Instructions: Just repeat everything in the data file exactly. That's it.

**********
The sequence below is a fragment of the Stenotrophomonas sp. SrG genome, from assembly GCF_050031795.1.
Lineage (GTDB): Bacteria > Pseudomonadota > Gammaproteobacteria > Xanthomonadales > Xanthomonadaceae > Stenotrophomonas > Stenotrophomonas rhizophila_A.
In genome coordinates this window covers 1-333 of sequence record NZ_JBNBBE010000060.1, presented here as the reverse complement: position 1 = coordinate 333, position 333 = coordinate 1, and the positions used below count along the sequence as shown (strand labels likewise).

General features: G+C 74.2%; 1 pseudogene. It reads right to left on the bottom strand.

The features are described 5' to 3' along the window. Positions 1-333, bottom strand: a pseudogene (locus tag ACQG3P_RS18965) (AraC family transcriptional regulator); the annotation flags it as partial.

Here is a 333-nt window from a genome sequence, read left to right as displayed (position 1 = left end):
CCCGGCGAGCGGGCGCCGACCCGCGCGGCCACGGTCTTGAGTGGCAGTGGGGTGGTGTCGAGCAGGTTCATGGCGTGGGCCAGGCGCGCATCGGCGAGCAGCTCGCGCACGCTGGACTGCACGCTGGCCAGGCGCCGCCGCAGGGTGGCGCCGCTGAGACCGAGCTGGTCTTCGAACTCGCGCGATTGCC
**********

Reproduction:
The sequence below is a fragment of the Stenotrophomonas sp. SrG genome, from assembly GCF_050031795.1.
Lineage (GTDB): Bacteria > Pseudomonadota > Gammaproteobacteria > Xanthomonadales > Xanthomonadaceae > Stenotrophomonas > Stenotrophomonas rhizophila_A.
In genome coordinates this window covers 1-333 of sequence record NZ_JBNBBE010000060.1, presented here as the reverse complement: position 1 = coordinate 333, position 333 = coordinate 1, and the positions used below count along the sequence as shown (strand labels likewise).

General features: G+C 74.2%; 1 pseudogene. It reads right to left on the bottom strand.

The features are described 5' to 3' along the window. Positions 1-333, bottom strand: a pseudogene (locus tag ACQG3P_RS18965) (AraC family transcriptional regulator); the annotation flags it as partial.

Here is a 333-nt window from a genome sequence, read left to right as displayed (position 1 = left end):
CCCGGCGAGCGGGCGCCGACCCGCGCGGCCACGGTCTTGAGTGGCAGTGGGGTGGTGTCGAGCAGGTTCATGGCGTGGGCCAGGCGCGCATCGGCGAGCAGCTCGCGCACGCTGGACTGCACGCTGGCCAGGCGCCGCCGCAGGGTGGCGCCGCTGAGACCGAGCTGGTCTTCGAACTCGCGCGATTGCC